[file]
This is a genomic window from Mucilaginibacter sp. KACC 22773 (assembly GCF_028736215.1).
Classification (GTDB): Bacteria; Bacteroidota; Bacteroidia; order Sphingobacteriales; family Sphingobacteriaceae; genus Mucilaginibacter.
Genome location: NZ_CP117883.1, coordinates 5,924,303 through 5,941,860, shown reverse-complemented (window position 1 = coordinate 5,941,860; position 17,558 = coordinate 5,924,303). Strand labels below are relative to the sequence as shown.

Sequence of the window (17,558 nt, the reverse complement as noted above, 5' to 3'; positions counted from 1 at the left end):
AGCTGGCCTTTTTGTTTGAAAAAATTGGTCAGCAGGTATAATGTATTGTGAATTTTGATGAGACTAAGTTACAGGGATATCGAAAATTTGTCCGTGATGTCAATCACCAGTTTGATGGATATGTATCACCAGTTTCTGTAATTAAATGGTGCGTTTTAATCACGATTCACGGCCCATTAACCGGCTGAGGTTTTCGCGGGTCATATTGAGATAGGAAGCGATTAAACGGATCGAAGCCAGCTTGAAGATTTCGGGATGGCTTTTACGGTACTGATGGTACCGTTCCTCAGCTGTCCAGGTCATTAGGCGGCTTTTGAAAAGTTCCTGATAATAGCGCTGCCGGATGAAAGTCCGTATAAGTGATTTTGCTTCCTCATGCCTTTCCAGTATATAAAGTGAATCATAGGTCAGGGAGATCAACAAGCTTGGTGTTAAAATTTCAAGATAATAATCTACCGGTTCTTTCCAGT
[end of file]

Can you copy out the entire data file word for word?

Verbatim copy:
This is a genomic window from Mucilaginibacter sp. KACC 22773 (assembly GCF_028736215.1).
Classification (GTDB): Bacteria; Bacteroidota; Bacteroidia; order Sphingobacteriales; family Sphingobacteriaceae; genus Mucilaginibacter.
Genome location: NZ_CP117883.1, coordinates 5,924,303 through 5,941,860, shown reverse-complemented (window position 1 = coordinate 5,941,860; position 17,558 = coordinate 5,924,303). Strand labels below are relative to the sequence as shown.

Sequence of the window (17,558 nt, the reverse complement as noted above, 5' to 3'; positions counted from 1 at the left end):
AGCTGGCCTTTTTGTTTGAAAAAATTGGTCAGCAGGTATAATGTATTGTGAATTTTGATGAGACTAAGTTACAGGGATATCGAAAATTTGTCCGTGATGTCAATCACCAGTTTGATGGATATGTATCACCAGTTTCTGTAATTAAATGGTGCGTTTTAATCACGATTCACGGCCCATTAACCGGCTGAGGTTTTCGCGGGTCATATTGAGATAGGAAGCGATTAAACGGATCGAAGCCAGCTTGAAGATTTCGGGATGGCTTTTACGGTACTGATGGTACCGTTCCTCAGCTGTCCAGGTCATTAGGCGGCTTTTGAAAAGTTCCTGATAATAGCGCTGCCGGATGAAAGTCCGTATAAGTGATTTTGCTTCCTCATGCCTTTCCAGTATATAAAGTGAATCATAGGTCAGGGAGATCAACAAGCTTGGTGTTAAAATTTCAAGATAATAATCTACCGGTTCTTTCCAGT